Cleveland, Ohio, USA (August 30, 2011) – Nurses, just like many of their patients, struggle to find time and motivation to exercise. But a new study may give these all-important caregivers some additional pressure and responsibility: nurses’ attitudes can influence whether their patients commit to a healthy lifestyle.  

Patients’ Health Motivates Workers To Wash Their Hands

  Washington, DC, USA (August 29, 2011) – Campaigns about hand-washing in hospitals usually try to scare doctors and nurses about personal illness, says Adam Grant, a psychological scientist at The Wharton School, University of Pennsylvania. “Most safety messages are about personal consequences,” Grant says. “They tell you to wash your hands so you don’t
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Learning information the hard way may be best ‘boot camp’ for older brains

  Toronto, Canada (August 24, 2011) – Canadian researchers have found the first evidence that older brains get more benefit than younger brains from learning information the hard way – via trial-and-error learning. The study was led by scientists at Baycrest’s world-renowned Rotman Research Institute in Toronto and appears online Aug. 24, 2011 in the
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Exercise can substitute effectively as second ‘medication’ for people with depression

  Dallas, Texas, USA (August 24, 2011) – Exercise can be as effective as a second medication for as many as half of depressed patients whose condition have not been cured by a single antidepressant medication.  

Maintaining exercise when the cardiac rehab is complete

  Providence, Rhode Island, USA (August 23, 2011) – Researchers from The Miriam Hospital have found that patients who have completed cardiac rehabilitation and who receive telephone counseling that supports exercise are more likely to adhere to an exercise program. Results of the study, funded by the National Heart, Lung and Blood Institute, are published
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Ga ga for goo goo

  Manhattan, Kansas, USA (August 23, 2011) – We see it in the movies and on television when a character realizes they desperately want to have a child. Often it is connected with a ticking biological clock. Or we may experience it ourselves when we see baby toys and clothes in the store. "It" can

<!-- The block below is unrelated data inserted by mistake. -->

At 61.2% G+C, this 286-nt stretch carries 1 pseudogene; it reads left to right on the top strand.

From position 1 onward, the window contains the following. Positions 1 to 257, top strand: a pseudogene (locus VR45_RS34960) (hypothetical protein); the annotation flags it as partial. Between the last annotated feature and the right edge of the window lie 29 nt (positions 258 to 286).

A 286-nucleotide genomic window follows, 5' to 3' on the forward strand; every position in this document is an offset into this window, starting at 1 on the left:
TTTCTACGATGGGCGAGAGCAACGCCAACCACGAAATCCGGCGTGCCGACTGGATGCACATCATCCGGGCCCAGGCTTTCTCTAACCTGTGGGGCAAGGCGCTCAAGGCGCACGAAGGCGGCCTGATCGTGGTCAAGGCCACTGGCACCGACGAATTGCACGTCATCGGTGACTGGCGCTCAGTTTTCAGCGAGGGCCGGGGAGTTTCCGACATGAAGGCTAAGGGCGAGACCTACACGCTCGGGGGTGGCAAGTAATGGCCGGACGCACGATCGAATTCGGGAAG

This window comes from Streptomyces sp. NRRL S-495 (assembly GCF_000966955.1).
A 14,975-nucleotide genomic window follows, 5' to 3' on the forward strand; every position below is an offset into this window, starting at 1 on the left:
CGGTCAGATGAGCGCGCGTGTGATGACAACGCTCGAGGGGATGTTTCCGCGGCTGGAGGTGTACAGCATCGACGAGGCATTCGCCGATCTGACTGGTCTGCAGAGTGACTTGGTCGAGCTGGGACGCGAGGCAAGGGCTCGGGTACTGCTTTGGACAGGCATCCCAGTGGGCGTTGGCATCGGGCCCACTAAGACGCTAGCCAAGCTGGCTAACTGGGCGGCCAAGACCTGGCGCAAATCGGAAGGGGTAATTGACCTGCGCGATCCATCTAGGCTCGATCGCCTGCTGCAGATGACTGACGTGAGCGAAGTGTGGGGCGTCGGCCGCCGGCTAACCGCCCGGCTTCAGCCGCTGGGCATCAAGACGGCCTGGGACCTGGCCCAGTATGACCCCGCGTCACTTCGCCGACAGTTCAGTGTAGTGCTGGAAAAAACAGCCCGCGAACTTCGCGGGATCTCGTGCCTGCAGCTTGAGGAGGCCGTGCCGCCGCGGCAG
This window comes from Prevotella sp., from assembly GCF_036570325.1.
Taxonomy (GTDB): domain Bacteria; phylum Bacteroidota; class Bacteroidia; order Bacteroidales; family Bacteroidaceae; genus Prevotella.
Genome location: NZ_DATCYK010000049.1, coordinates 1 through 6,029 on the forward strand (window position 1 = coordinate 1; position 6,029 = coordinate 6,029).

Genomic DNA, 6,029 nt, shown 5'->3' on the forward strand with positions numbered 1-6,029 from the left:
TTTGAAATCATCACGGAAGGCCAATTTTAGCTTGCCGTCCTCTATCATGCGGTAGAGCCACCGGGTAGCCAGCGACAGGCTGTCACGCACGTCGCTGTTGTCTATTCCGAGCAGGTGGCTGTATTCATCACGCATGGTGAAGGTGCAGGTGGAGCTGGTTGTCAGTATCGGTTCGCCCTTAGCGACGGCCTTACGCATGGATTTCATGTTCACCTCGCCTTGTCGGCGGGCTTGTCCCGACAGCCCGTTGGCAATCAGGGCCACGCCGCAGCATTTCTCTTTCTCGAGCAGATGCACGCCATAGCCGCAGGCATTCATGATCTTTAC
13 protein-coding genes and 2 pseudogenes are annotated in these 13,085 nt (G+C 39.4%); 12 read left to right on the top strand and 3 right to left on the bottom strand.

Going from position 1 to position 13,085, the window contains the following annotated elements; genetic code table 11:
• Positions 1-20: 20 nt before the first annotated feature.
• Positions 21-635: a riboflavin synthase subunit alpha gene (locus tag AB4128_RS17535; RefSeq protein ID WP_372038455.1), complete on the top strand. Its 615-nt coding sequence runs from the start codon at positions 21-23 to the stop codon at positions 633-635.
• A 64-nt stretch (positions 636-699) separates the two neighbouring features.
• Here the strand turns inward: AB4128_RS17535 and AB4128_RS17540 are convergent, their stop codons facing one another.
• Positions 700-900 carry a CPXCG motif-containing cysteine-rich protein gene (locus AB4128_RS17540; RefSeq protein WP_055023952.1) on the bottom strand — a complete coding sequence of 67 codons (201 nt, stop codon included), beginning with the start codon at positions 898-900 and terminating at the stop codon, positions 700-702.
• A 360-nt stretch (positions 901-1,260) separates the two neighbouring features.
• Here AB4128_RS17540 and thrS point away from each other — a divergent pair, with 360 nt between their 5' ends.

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Sexist men and women — made for each other

  Lawrence, Kansas, USA (August 23, 2011) – Men with a preference for "one-night stands" and negative sexist attitudes towards women are more likely to use aggressive courtship strategies. They compete with other men who are also interested in the woman, tease the woman, and isolate her away from her friends. In response, women with
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The importance of the team composition in ICUs

  New York, N.Y., USA (August 23, 2011) – A higher proportion of female nurses among intensive care teams may decrease individuals’ risk of professional burnout, according to Swiss researchers who studied the factors related to burnout in the high-stress setting of the intensive care unit (ICU).  

Is Marriage Good for the Heart?

  Rochester, N.Y., USA (August 22, 2011) – Giving your heart to a supportive spouse turns out to be an excellent way to stay alive, according to new research from the University of Rochester. Happily wedded people who undergo coronary bypass surgery are more than three times as likely to be alive 15 years later
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Researchers find increase in infection rates in patients with cardiac electrophysiological devices

  Philadelphia, Pennsylvania, USA (August 18, 2011) – New research from the Jefferson Heart Institute shows that patients in the United States who receive cardiac electrophysiological devices (CIEDs), including permanent pacemakers and implantable cardioverter-defibrillators (ICDs) are now at greater risk of contracting an infection over the life span of the device.  

Large weight gains most likely for men after divorce, women after marriage

  Las Vegas, Nev., USA (August 22, 2011) — Both marriage and divorce can act as "weight shocks," leading people to add a few extra pounds—especially among those over age 30—according to new research to be presented at the 106th Annual Meeting of the American Sociological Association.  

Good ruminations or bad ruminations in the depressed brain?

  Philadelphia, PA, USA (August 22, 2011) – All of us, at times, ruminate or brood on a problem in order to make the best possible decision in a complex situation. But sometimes, rumination becomes unproductive or even detrimental to making good life choices. Such is the case in depression, where non-productive ruminations are a
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The ignored virus that causes liver cancer

  Al-Ahsa, Saudi Arabia (August 22, 2011) – Hepatitis G virus was identified in 1995. Some little research was carried out on the virus and the US Food and Drug Administration (FDA) declared it a non-harmful virus in 1997. Researchers in Saudi Arabia, writing in the International Journal of Immunological Studies present evidence to suggest that